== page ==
Toxic barrels dropped in Idlib province, Syria

Published August 3rd, 2016 - 09:00 GMT
Toxic barrels were dropped on Idlib province in north-western Syria, leaving several injured. (AFP/File)
Toxic barrels were dropped on Idlib province in north-western Syria, leaving several injured. (AFP/File)

Barrels that may have contained chlorine gas were dropped over a town in Idlib province in north-western Syria, a volunteer rescue worker told dpa on Tuesday.

"On Monday evening, Saraqeb city was targeted by two barrels dropped by a helicopter, each containing five canisters full of chlorine in addition to iron balls of various sizes," Rady Saad, a member of the non-governmental emergency group the White Helmets, told dpa.

"A total of 33 people were admitted to hospital, among them 10 children suffering from breathing difficulty," he said, adding that all admitted cases were documented by name.

There are still three cases in critical condition, among them a toddler, according to a statement by the White Helmets.

Saad said he could not verify whether the helicopter was the Syrian regime's or Russia's.

Chlorine gas can cause victims to have breathing problems and to foam blood from the mouth.

"The people there noticed the smell when the barrels were dropped over the area," Saad said.

Pictures of two toddlers receiving breathing treatment at a hospital were emailed to dpa by the volunteer group.

Meanwhile, the Syrian regime accused rebels of firing shells containing poisonous gas on neighborhoods controlled by the regime in the western sector of Aleppo.

"The government hospitals have received six people who have died from inhaling poisonous gas from the rebel shelling on al-Akabeh neighbourhood," Mohamed Hazouri a health official in the province of Aleppo, told dpa. 

Adnan Abu Marya, a rebel opposition commander in eastern Aleppo, denied such accusations and said the rebels had not fired any shells on the Old Aleppo neighbourhood. 

"Those are pure lies from the regime side and a cover-up for the regime use of chemical weapons on rebel areas," Abu Marya told dpa.

The Syrian government and rebels have been accused of using chemical agents banned by international community, but both sides have denied their use.

At least 30 civilians were killed in shellfire by Syrian rebel groups advancing in the south-western districts of Aleppo over the last 24 hours, the Syrian Observatory for Human Rights said Tuesday.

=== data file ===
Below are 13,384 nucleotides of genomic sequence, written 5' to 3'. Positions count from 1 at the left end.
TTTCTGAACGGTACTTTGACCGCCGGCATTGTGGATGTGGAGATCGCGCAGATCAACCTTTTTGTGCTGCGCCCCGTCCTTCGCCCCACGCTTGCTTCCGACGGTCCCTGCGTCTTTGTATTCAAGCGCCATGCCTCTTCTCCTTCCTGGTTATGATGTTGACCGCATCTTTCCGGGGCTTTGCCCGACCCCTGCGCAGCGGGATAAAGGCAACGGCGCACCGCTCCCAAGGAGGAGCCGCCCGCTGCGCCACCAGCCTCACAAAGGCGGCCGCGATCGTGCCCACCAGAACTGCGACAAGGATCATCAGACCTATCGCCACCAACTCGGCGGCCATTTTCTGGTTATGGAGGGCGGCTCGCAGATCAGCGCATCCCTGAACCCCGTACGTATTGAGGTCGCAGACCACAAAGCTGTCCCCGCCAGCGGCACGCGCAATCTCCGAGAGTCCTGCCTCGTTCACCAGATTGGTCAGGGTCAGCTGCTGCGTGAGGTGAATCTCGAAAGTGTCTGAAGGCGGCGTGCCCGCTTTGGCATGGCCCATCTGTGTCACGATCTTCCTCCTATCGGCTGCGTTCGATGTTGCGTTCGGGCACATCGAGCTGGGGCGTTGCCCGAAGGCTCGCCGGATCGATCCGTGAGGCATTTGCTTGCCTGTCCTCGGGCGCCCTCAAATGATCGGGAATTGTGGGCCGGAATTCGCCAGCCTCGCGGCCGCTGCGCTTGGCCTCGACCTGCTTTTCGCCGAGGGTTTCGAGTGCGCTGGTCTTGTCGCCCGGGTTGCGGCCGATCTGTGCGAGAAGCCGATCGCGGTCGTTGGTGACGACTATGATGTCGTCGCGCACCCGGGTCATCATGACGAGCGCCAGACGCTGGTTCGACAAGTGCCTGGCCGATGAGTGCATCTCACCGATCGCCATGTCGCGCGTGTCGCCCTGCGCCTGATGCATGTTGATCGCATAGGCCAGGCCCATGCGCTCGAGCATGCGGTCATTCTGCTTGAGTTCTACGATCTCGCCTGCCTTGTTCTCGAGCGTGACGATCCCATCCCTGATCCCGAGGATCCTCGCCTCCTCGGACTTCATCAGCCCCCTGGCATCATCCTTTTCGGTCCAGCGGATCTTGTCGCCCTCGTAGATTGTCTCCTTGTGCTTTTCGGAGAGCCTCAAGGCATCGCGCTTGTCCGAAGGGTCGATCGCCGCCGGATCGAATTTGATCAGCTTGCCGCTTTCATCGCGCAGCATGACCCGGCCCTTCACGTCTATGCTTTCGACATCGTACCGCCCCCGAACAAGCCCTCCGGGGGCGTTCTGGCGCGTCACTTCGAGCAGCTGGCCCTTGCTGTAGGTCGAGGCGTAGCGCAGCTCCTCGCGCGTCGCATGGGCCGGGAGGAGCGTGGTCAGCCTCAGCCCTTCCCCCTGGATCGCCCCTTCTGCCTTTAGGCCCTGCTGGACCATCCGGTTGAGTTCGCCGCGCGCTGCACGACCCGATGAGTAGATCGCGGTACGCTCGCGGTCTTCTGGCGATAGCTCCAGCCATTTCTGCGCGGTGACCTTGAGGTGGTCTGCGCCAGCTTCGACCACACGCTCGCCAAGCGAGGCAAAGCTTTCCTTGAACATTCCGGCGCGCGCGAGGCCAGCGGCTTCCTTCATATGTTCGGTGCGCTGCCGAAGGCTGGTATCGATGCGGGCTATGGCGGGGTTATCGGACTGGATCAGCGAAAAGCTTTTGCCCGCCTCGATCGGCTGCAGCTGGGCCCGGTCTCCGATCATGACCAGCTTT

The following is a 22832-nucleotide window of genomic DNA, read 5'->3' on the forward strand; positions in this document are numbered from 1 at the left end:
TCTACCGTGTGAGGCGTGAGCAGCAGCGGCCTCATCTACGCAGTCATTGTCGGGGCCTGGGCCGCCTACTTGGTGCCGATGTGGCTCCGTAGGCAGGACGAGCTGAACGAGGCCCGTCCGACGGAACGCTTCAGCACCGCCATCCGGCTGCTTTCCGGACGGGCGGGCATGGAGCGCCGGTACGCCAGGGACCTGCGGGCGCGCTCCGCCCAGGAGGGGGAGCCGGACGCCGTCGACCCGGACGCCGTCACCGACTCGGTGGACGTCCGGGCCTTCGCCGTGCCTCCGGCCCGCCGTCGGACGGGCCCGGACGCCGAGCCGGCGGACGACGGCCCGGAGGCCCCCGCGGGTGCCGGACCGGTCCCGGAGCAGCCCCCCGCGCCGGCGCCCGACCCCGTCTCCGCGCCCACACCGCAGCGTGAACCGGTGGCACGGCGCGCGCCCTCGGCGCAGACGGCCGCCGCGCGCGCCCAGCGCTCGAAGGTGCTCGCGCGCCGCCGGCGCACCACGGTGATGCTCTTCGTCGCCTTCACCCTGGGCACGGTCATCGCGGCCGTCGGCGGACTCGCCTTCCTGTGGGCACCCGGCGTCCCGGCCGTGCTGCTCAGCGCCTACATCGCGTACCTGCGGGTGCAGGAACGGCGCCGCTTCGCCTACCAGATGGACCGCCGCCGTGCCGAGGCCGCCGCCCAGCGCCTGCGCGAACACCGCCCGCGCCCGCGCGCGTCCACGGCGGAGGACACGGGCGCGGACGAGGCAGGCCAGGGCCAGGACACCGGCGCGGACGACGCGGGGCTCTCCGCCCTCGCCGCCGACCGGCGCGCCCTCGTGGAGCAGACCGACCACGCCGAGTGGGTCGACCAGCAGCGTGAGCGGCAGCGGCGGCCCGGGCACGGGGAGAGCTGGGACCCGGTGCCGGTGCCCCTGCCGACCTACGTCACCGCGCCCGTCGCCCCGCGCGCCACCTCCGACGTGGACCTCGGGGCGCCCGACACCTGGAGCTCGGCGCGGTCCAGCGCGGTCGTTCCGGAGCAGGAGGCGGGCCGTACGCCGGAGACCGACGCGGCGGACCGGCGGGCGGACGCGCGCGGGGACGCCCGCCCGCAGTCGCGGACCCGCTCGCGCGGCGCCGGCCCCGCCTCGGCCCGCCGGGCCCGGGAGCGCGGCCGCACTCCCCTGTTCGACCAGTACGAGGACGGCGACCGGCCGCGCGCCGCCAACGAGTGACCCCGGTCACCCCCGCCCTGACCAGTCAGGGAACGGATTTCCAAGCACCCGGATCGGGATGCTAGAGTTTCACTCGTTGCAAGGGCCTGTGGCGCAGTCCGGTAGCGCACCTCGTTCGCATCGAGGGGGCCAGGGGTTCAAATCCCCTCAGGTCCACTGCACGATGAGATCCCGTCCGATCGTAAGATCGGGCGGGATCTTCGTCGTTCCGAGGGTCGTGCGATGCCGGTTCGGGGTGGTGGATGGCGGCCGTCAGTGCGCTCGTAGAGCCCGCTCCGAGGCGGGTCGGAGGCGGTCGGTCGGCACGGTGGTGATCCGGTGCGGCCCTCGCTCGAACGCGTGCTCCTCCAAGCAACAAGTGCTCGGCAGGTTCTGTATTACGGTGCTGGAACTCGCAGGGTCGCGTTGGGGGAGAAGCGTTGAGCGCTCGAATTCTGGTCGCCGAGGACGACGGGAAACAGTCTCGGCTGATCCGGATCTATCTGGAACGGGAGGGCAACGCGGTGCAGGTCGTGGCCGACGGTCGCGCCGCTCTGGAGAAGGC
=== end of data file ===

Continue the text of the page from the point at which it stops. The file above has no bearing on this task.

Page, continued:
The heavy shelling, which continued until morning, came as regime forces overnight counter-attacked and won back some positions, the Britain-based observatory said.

State media said the Syrian air force carried out several strikes on areas controlled by "terrorists," a term used by the regime to describe the rebels.

But opposition figures remained upbeat, with Brita Hagi Hassan, the head of the opposition city council, telling dpa via a Facebook message: "If the rebels continue their push into regime areas in south-western Aleppo ... all of Aleppo will be liberated in one week."

Rebels led by the Fatah al-Sham Front, previously known as the al-Nusra Front before it broke with the al-Qaeda terrorist organization last week, launched a major offensive on Aleppo's south-western outskirts Sunday evening.

The rebel forces in the area are separated by only a few kilometres of regime territory from besieged eastern Aleppo.

Riad Kahwaji, founder and chief executive officer of the Institute for Near East and Gulf Military Analysis, told dpa that the opposition forces have surprised their opponents with their level of resilience.

"Despite the fierce offensive by the regime forces supported by Russian air cover and the Iranian-supplied Shiite militias, opposition forces managed to regain the momentum through a surprise counter-offensive from the west and south of Aleppo," Kahwaji said.

He added that the rebels seem to be on the verge of encircling regime forces in some pockets in and around the city.

"Air power can do so little in urban fighting, especially if the other side lacks smart weapons, and the Russian airpower is clearly short on effective precision weapons," Kahwaji said.

"I believe the battle of Aleppo is proving way much more difficult than the Iranian-Russian axis had expected; and it will be more costly to them if they keep trying to capture the city," Kahwaji warned.

© 2019 dpa GmbH

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